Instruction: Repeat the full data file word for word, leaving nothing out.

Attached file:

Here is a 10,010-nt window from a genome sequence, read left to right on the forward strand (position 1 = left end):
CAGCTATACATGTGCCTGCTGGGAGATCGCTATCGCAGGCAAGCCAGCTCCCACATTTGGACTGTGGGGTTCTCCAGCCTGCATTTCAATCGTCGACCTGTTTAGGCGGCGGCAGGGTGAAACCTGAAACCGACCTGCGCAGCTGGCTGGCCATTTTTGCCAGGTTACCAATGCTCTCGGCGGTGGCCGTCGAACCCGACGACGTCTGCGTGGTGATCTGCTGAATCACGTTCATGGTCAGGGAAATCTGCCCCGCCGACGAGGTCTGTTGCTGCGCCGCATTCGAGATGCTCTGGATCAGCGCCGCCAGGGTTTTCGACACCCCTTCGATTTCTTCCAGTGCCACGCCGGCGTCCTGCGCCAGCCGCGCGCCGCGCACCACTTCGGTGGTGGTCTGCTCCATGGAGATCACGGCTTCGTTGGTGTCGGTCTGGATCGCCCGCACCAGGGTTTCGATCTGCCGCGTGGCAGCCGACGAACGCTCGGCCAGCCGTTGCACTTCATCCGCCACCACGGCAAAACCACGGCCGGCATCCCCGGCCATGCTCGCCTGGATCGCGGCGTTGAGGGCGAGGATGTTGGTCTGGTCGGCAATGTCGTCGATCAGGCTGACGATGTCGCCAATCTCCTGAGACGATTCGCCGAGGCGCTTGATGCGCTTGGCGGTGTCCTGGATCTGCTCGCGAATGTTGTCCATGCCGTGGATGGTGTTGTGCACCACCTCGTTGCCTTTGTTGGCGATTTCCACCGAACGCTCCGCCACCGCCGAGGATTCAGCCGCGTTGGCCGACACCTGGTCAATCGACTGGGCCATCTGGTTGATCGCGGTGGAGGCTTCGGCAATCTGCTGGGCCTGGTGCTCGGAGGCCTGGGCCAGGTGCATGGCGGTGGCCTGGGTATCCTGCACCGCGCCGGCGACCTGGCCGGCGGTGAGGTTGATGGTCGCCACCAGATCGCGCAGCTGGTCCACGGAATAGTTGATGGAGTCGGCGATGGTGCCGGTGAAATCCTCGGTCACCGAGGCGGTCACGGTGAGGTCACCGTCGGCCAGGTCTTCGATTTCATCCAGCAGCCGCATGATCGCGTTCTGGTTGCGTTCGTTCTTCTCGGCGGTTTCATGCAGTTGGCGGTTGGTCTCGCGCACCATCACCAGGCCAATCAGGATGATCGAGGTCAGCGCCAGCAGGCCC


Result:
Here is a 10,010-nt window from a genome sequence, read left to right on the forward strand (position 1 = left end):
CAGCTATACATGTGCCTGCTGGGAGATCGCTATCGCAGGCAAGCCAGCTCCCACATTTGGACTGTGGGGTTCTCCAGCCTGCATTTCAATCGTCGACCTGTTTAGGCGGCGGCAGGGTGAAACCTGAAACCGACCTGCGCAGCTGGCTGGCCATTTTTGCCAGGTTACCAATGCTCTCGGCGGTGGCCGTCGAACCCGACGACGTCTGCGTGGTGATCTGCTGAATCACGTTCATGGTCAGGGAAATCTGCCCCGCCGACGAGGTCTGTTGCTGCGCCGCATTCGAGATGCTCTGGATCAGCGCCGCCAGGGTTTTCGACACCCCTTCGATTTCTTCCAGTGCCACGCCGGCGTCCTGCGCCAGCCGCGCGCCGCGCACCACTTCGGTGGTGGTCTGCTCCATGGAGATCACGGCTTCGTTGGTGTCGGTCTGGATCGCCCGCACCAGGGTTTCGATCTGCCGCGTGGCAGCCGACGAACGCTCGGCCAGCCGTTGCACTTCATCCGCCACCACGGCAAAACCACGGCCGGCATCCCCGGCCATGCTCGCCTGGATCGCGGCGTTGAGGGCGAGGATGTTGGTCTGGTCGGCAATGTCGTCGATCAGGCTGACGATGTCGCCAATCTCCTGAGACGATTCGCCGAGGCGCTTGATGCGCTTGGCGGTGTCCTGGATCTGCTCGCGAATGTTGTCCATGCCGTGGATGGTGTTGTGCACCACCTCGTTGCCTTTGTTGGCGATTTCCACCGAACGCTCCGCCACCGCCGAGGATTCAGCCGCGTTGGCCGACACCTGGTCAATCGACTGGGCCATCTGGTTGATCGCGGTGGAGGCTTCGGCAATCTGCTGGGCCTGGTGCTCGGAGGCCTGGGCCAGGTGCATGGCGGTGGCCTGGGTATCCTGCACCGCGCCGGCGACCTGGCCGGCGGTGAGGTTGATGGTCGCCACCAGATCGCGCAGCTGGTCCACGGAATAGTTGATGGAGTCGGCGATGGTGCCGGTGAAATCCTCGGTCACCGAGGCGGTCACGGTGAGGTCACCGTCGGCCAGGTCTTCGATTTCATCCAGCAGCCGCATGATCGCGTTCTGGTTGCGTTCGTTCTTCTCGGCGGTTTCATGCAGTTGGCGGTTGGTCTCGCGCACCATCACCAGGCCAATCAGGATGATCGAGGTCAGCGCCAGCAGGCCC